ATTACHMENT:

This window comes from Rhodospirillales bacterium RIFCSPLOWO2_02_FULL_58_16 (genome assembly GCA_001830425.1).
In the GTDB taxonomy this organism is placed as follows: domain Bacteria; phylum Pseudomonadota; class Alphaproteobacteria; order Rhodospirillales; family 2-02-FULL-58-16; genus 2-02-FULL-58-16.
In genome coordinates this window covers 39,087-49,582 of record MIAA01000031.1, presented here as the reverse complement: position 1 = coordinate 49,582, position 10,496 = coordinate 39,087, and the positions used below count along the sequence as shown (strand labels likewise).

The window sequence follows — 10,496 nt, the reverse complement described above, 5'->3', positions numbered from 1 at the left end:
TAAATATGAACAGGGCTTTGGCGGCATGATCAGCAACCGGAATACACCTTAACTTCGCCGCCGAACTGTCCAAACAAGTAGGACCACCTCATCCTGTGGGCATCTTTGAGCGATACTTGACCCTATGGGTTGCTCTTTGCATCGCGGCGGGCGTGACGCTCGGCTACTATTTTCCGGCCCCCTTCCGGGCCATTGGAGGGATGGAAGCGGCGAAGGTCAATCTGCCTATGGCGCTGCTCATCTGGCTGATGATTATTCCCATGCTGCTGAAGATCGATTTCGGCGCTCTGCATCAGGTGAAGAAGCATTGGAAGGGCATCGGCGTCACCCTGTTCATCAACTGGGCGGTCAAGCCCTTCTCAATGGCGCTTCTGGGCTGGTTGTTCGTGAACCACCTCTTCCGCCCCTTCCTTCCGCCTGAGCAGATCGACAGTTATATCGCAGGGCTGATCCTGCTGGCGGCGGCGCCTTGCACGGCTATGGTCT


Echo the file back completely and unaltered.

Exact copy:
This window comes from Rhodospirillales bacterium RIFCSPLOWO2_02_FULL_58_16 (genome assembly GCA_001830425.1).
In the GTDB taxonomy this organism is placed as follows: domain Bacteria; phylum Pseudomonadota; class Alphaproteobacteria; order Rhodospirillales; family 2-02-FULL-58-16; genus 2-02-FULL-58-16.
In genome coordinates this window covers 39,087-49,582 of record MIAA01000031.1, presented here as the reverse complement: position 1 = coordinate 49,582, position 10,496 = coordinate 39,087, and the positions used below count along the sequence as shown (strand labels likewise).

The window sequence follows — 10,496 nt, the reverse complement described above, 5'->3', positions numbered from 1 at the left end:
TAAATATGAACAGGGCTTTGGCGGCATGATCAGCAACCGGAATACACCTTAACTTCGCCGCCGAACTGTCCAAACAAGTAGGACCACCTCATCCTGTGGGCATCTTTGAGCGATACTTGACCCTATGGGTTGCTCTTTGCATCGCGGCGGGCGTGACGCTCGGCTACTATTTTCCGGCCCCCTTCCGGGCCATTGGAGGGATGGAAGCGGCGAAGGTCAATCTGCCTATGGCGCTGCTCATCTGGCTGATGATTATTCCCATGCTGCTGAAGATCGATTTCGGCGCTCTGCATCAGGTGAAGAAGCATTGGAAGGGCATCGGCGTCACCCTGTTCATCAACTGGGCGGTCAAGCCCTTCTCAATGGCGCTTCTGGGCTGGTTGTTCGTGAACCACCTCTTCCGCCCCTTCCTTCCGCCTGAGCAGATCGACAGTTATATCGCAGGGCTGATCCTGCTGGCGGCGGCGCCTTGCACGGCTATGGTCT